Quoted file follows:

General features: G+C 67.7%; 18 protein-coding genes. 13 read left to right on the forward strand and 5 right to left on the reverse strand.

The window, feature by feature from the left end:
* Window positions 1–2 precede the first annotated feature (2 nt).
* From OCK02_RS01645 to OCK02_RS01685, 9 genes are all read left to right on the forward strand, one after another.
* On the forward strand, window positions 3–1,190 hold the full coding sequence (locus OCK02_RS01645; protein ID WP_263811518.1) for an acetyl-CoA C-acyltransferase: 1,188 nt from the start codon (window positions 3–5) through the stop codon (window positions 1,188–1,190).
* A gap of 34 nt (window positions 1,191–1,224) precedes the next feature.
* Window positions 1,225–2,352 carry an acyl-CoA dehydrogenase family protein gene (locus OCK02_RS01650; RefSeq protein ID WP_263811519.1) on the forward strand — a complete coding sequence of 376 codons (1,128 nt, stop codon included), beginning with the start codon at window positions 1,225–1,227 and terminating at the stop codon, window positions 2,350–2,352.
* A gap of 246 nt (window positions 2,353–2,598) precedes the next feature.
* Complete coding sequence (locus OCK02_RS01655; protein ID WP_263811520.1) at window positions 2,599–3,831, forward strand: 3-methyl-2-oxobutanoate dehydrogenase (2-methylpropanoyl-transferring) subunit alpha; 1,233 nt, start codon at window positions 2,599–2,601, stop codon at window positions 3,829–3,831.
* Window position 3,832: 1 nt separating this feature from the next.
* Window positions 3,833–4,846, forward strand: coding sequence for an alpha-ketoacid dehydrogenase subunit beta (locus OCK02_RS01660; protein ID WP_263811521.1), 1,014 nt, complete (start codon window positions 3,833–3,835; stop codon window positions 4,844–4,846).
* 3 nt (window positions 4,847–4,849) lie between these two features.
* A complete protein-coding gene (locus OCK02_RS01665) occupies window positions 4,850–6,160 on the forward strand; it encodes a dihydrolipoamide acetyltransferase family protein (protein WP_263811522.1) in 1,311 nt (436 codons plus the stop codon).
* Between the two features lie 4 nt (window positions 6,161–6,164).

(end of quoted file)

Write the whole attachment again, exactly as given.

General features: G+C 67.7%; 18 protein-coding genes. 13 read left to right on the forward strand and 5 right to left on the reverse strand.

The window, feature by feature from the left end:
* Window positions 1–2 precede the first annotated feature (2 nt).
* From OCK02_RS01645 to OCK02_RS01685, 9 genes are all read left to right on the forward strand, one after another.
* On the forward strand, window positions 3–1,190 hold the full coding sequence (locus OCK02_RS01645; protein ID WP_263811518.1) for an acetyl-CoA C-acyltransferase: 1,188 nt from the start codon (window positions 3–5) through the stop codon (window positions 1,188–1,190).
* A gap of 34 nt (window positions 1,191–1,224) precedes the next feature.
* Window positions 1,225–2,352 carry an acyl-CoA dehydrogenase family protein gene (locus OCK02_RS01650; RefSeq protein ID WP_263811519.1) on the forward strand — a complete coding sequence of 376 codons (1,128 nt, stop codon included), beginning with the start codon at window positions 1,225–1,227 and terminating at the stop codon, window positions 2,350–2,352.
* A gap of 246 nt (window positions 2,353–2,598) precedes the next feature.
* Complete coding sequence (locus OCK02_RS01655; protein ID WP_263811520.1) at window positions 2,599–3,831, forward strand: 3-methyl-2-oxobutanoate dehydrogenase (2-methylpropanoyl-transferring) subunit alpha; 1,233 nt, start codon at window positions 2,599–2,601, stop codon at window positions 3,829–3,831.
* Window position 3,832: 1 nt separating this feature from the next.
* Window positions 3,833–4,846, forward strand: coding sequence for an alpha-ketoacid dehydrogenase subunit beta (locus OCK02_RS01660; protein ID WP_263811521.1), 1,014 nt, complete (start codon window positions 3,833–3,835; stop codon window positions 4,844–4,846).
* 3 nt (window positions 4,847–4,849) lie between these two features.
* A complete protein-coding gene (locus OCK02_RS01665) occupies window positions 4,850–6,160 on the forward strand; it encodes a dihydrolipoamide acetyltransferase family protein (protein WP_263811522.1) in 1,311 nt (436 codons plus the stop codon).
* Between the two features lie 4 nt (window positions 6,161–6,164).